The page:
10.1 More on Storage Containers


More Storage Containers

We have examined in passing the use of vectors (java.util.vector) to store data. This section is going to discuss Java storage containers in a bit more detail. First we will look at how arrays can be used to provide some more functionality within Java.

More Java Arrays

Before we begin, you should ensure that you are familiar with the standard Java arrays. To check that you are familiar I would ask you to solve this very short problem yourself: Write a Java application that reads in a number of strings from the command line and provides a histogram of the numbers of letters in the words passed e.g. if the program was executed as: java ArrayApp This is a test string it would return 1 word with 1 letter, 1 words with 2 letters, 2 words with 4 letters etc. The solution to this problem is at the bottom of the page.

Sorting a Java Array

We have seen how to sort an array in C++ using STL. In Java, there is a helper class for working with arrays called java.util.Arrays that provides functionality such as sorting and efficient searching to our arrays. For example, if we wish to sort an array of Strings, we could use:

import java.util.Arrays;

public class SortArrays {

	public static void main(String[] args) {
		Arrays.sort(args);
		for(int i=0; i<args.length; i++)
		{
			System.out.println(args[i]);
		}
	}
}

Which will execute as:

C:\temp\java SortArrays Dog Bird Cat Apple
Apple
Bird
Cat
Dog

It is therefore quite straightforward to sort Strings and indeed intfloat etc. arrays. It gets more complicated when we wish to sort objects of our own type. You will remember that in C++ we had to override the operators that operated on the data type (e.g. equals, less than, more than). In Java we have to do pretty much the same thing, but since we have no operator overloading we must use interfaces, the java.util.Comparator interface in particular.

Suppose we have a straightforward Student class, where we have exposed the private name and id states through the getName() and getID() accessor methods:

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package ee402;

public class Student extends Object{

        private String name;
        private int id;
        
        public Student(String name, int id){
         this.name = name;
         this.id = id;
        }
        
        public void display(){
         System.out.println("A student with name: " + name
         + " and id " + id);
        }

        public String getName() { return name; }
        public int getID() { return id; }
}

We can provide comparisons of the states of this class by implementing the Comparator interface as follows:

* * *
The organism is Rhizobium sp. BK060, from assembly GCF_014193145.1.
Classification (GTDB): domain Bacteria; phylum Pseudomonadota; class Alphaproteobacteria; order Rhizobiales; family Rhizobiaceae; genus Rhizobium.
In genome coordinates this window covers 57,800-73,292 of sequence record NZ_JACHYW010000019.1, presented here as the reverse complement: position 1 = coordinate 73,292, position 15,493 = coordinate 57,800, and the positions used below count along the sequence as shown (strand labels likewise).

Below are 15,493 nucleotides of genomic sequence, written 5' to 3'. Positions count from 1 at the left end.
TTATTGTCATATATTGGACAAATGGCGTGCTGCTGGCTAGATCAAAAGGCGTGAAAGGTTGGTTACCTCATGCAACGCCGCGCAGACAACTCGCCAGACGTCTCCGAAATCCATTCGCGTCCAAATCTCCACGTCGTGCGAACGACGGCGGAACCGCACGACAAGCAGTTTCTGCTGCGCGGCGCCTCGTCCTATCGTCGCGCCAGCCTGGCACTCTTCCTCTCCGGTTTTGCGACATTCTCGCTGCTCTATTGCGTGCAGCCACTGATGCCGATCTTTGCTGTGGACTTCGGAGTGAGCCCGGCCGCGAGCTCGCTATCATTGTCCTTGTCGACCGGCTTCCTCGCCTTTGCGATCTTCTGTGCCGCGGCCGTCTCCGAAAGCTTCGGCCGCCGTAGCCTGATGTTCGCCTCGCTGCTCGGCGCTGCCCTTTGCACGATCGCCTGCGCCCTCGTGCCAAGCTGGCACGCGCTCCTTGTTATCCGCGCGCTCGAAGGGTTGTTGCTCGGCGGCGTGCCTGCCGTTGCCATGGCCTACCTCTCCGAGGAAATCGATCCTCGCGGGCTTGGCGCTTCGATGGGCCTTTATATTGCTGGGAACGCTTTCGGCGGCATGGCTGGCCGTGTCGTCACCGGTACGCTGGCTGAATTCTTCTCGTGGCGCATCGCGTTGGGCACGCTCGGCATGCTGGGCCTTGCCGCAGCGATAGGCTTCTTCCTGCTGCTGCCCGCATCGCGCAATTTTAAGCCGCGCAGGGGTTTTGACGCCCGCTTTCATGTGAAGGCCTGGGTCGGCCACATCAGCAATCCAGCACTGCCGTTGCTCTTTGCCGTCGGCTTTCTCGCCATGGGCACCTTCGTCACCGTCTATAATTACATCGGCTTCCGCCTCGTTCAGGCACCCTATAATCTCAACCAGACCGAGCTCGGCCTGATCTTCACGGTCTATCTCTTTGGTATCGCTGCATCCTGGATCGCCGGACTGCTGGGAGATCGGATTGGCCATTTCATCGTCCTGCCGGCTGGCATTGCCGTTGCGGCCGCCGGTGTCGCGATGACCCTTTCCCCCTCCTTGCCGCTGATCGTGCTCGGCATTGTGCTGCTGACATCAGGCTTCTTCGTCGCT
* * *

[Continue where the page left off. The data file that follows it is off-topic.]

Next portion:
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package ee402;
import java.util.Comparator;

public class StudentIDComparator implements Comparator<Student> {

        public int compare(Student a, Student b) {
         if (a.getID() < b.getID()) return -1;
         else if (a.getID() > b.getID()) return 1;
         else return 0;
        }
}

Where the comparison returns -1 in the case where the left object is less than the right object, +1 in the opposite case and 0 when the two objects are numerically identical

In the case of comparing two strings it is fairly straightforward as we can just use the String compareTo() method which performs the comparison as we require.

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package ee402;

import java.util.Comparator;

public class StudentNameComparator implements Comparator<Student>
{
        public int compare(Student a, Student b) {
         return a.getName().compareTo(b.getName());
        }
}

Finally, we write the application code to use our comparators with our data type:

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package ee402;

import java.util.Arrays;
import java.util.Comparator; //Comparator Interface

public class SortingObjects {
        
        public static void main(String[] args) {
        
                Comparator<Student> byName = new StudentNameComparator();
                Comparator<Student> byID = new StudentIDComparator();
                
                Student[] students = new Student[]{
                        new Student("Derek", 1234),
                        new Student("Sarah", 1238),
                        new Student("Mick", 1237),
                        new Student("Adam", 1233),
                        new Student("Jane", 1231)};
                                
                // Sort by Name
                Arrays.sort(students, byName);
                System.out.println("The students sorted by name:");
                for (int i=0; i<students.length; i++){
                        students[i].display();
                }
                
                // Now sort by ID
                Arrays.sort(students, byID);
                System.out.println("\nThe students sorted by id:");